In answer to your first question, it is our opinion that neither article 6686(a)(7) nor any other law acts to limit the type of bond filed under the act. Our conclusion rests, in part, on the fact that no particular meaning or limitation is inherent in the words "good and sufficient bond."
Rule 364 of the Texas Rules of Civil Procedure, for example, requires persons seeking to suspend the execution of an adverse judgment to file a "good and sufficient bond" approved by the court clerk, prior to prosecuting an appeal or writ of error. The supreme court, interpreting the predecessor to Rule 364, held that if one of the sureties on the bond was financially able to pay the amount of the bond in the event of default, and if the district clerk was willing to accept the bond, then this made the bond "good and sufficient" for the purposes of the rule. Ex parte Wrather, 161 S.W.2d 774, 775 (Tex.1942). On the other hand, a bond which provides no security other than the solvency of the principal obligor is not a "good and sufficient bond" within the meaning of the rule. Elliot v. Lester, 126 S.W.2d 756, 759 (Tex.Civ.App.--Dallas 1939, no writ).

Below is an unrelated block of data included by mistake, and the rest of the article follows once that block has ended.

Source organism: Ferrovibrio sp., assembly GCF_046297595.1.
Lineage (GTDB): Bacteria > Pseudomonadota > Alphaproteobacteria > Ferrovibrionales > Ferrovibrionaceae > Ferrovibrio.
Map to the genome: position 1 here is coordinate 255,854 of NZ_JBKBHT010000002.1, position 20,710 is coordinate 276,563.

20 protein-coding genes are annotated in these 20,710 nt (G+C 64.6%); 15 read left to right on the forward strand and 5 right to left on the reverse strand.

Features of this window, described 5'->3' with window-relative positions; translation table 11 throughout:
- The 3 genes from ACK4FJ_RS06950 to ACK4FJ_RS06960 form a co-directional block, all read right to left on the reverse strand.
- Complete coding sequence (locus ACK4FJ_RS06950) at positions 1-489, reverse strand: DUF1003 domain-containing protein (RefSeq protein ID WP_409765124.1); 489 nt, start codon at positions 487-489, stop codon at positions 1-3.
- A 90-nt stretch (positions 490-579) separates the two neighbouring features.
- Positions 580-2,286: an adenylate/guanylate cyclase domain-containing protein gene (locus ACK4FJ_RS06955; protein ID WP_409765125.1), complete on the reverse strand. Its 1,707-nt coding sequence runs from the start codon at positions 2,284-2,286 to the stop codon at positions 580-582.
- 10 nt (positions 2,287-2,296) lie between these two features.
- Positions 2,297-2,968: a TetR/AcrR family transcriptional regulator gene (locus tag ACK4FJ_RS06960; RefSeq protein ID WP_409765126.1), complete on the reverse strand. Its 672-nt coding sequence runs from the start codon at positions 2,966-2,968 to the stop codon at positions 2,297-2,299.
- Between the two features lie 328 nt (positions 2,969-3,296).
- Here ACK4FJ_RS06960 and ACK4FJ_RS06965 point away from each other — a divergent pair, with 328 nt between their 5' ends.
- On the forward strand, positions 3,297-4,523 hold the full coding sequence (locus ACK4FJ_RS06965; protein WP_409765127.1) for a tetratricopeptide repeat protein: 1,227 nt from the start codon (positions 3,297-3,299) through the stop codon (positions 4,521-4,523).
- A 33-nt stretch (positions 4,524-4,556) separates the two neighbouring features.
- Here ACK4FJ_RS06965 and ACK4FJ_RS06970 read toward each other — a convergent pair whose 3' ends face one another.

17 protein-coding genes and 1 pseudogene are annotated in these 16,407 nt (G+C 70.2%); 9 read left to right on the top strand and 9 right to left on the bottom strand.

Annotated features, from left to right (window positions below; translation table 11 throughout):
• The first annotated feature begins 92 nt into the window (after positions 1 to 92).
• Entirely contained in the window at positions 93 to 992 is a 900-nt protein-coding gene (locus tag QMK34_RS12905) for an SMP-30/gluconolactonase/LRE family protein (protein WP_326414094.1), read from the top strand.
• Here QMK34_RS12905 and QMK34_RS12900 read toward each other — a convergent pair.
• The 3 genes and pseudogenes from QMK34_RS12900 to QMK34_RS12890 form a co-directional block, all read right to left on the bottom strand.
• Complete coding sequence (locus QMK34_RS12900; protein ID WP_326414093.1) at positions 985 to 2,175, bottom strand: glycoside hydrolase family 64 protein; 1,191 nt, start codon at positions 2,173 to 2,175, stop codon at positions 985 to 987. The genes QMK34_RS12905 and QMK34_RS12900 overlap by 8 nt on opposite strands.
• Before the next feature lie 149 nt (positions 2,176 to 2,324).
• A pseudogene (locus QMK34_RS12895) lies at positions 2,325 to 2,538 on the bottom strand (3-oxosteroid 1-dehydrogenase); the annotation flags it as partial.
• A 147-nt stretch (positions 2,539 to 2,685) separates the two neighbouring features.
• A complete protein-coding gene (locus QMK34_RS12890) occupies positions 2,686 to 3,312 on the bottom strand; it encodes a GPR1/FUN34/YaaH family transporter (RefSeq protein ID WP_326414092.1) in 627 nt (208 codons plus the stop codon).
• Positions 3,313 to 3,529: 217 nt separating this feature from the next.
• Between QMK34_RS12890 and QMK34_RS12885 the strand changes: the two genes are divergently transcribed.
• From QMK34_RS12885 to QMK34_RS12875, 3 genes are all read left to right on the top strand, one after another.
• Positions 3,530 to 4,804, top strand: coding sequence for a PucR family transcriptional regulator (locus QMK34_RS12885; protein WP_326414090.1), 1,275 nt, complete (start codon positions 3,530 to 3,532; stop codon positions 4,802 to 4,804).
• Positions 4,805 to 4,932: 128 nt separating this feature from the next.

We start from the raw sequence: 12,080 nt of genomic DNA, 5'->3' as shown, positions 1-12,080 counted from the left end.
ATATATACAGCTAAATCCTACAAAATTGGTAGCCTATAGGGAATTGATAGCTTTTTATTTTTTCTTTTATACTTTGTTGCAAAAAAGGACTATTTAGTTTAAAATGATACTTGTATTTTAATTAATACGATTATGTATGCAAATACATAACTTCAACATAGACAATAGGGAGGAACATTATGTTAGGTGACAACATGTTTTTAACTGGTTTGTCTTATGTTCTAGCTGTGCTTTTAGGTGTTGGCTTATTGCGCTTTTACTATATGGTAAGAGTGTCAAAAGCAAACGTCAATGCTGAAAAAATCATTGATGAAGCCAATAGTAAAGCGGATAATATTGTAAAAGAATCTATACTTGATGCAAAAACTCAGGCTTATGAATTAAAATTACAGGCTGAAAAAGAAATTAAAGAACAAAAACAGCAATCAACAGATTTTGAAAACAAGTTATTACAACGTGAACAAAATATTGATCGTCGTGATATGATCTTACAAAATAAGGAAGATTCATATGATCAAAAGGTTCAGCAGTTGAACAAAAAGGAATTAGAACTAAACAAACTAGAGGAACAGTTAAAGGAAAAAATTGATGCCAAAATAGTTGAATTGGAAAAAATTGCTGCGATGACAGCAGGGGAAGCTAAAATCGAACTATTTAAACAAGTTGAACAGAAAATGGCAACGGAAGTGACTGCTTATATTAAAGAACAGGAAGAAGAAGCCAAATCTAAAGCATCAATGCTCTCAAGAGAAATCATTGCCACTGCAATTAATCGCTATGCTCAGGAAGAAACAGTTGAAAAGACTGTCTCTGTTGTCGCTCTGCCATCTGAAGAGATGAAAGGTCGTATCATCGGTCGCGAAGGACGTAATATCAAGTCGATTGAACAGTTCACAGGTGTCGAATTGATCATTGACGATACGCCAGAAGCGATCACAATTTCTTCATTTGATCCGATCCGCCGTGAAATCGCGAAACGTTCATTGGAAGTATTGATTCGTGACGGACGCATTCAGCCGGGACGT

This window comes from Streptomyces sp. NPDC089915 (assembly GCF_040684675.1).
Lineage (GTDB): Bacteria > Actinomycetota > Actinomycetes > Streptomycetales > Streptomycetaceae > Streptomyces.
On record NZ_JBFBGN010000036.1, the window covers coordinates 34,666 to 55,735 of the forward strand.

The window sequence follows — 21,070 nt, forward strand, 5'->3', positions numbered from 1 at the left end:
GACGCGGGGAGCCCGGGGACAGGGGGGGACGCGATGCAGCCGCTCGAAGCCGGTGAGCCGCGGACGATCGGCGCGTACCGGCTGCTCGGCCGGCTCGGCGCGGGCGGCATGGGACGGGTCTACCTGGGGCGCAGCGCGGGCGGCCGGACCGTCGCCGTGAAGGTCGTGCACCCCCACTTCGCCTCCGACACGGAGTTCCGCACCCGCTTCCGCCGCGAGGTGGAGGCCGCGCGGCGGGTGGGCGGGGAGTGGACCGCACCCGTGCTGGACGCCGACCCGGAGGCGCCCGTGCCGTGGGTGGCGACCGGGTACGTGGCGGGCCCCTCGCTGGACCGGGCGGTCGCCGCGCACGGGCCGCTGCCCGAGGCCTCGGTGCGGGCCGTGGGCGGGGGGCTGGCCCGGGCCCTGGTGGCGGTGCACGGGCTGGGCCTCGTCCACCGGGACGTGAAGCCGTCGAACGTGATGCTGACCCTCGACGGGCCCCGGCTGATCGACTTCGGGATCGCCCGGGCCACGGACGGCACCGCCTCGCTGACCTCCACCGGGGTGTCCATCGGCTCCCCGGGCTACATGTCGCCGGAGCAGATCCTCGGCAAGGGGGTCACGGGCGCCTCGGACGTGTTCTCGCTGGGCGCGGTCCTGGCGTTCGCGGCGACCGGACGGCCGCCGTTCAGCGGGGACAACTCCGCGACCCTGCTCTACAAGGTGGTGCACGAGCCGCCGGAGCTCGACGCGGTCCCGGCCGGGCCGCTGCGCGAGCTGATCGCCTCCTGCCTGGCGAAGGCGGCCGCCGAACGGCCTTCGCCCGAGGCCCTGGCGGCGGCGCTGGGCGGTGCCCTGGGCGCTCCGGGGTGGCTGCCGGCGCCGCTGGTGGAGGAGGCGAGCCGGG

Article 4201, V.T.C.S. (repealed, see Probate Code s 346), formerly authorized the sale of estate property. It required the guardian of the estate to post a "good and sufficient bond" prior to the sale. In a case construing this requirement, one court of civil appeals concluded that these words "relate to [the bond's] terms and conditions and the solvency and sufficiency of its sureties." Jarnagin v. Garrett, 69 S.W.2d 511, 514 (Tex.Civ.App.--Texarkana 1934, writ ref'd). The court indicated that the duty of the officer accepting the bond was not merely to require the bond; rather, the officer was to "formulate ... an order requiring a bond of a particular character," one which satisfied the requirements of the law under which it was filed. Id. Such bonds should be liberally construed in order to effectuate the purposes the bond is intended to serve. Scroggs v. Morgan, 107 S.W.2d 911 (Tex.Civ.App.--Beaumont 1937), rev'd on other grounds 130 S.W.2d 283 (Tex.1939). But see Settegast v. Harris County, 159 S.W.2d 543, 547 (Tex.Civ.App.--Galveston 1942, writ ref'd) (bonds are strictly construed). Accordingly, we believe that the discretion, if any, of the Department of Highways and Public Transportation in accepting or refusing the bond required by article 6686(a)(7) must be determined by reference to the language of the act and the purpose it is intended to accomplish.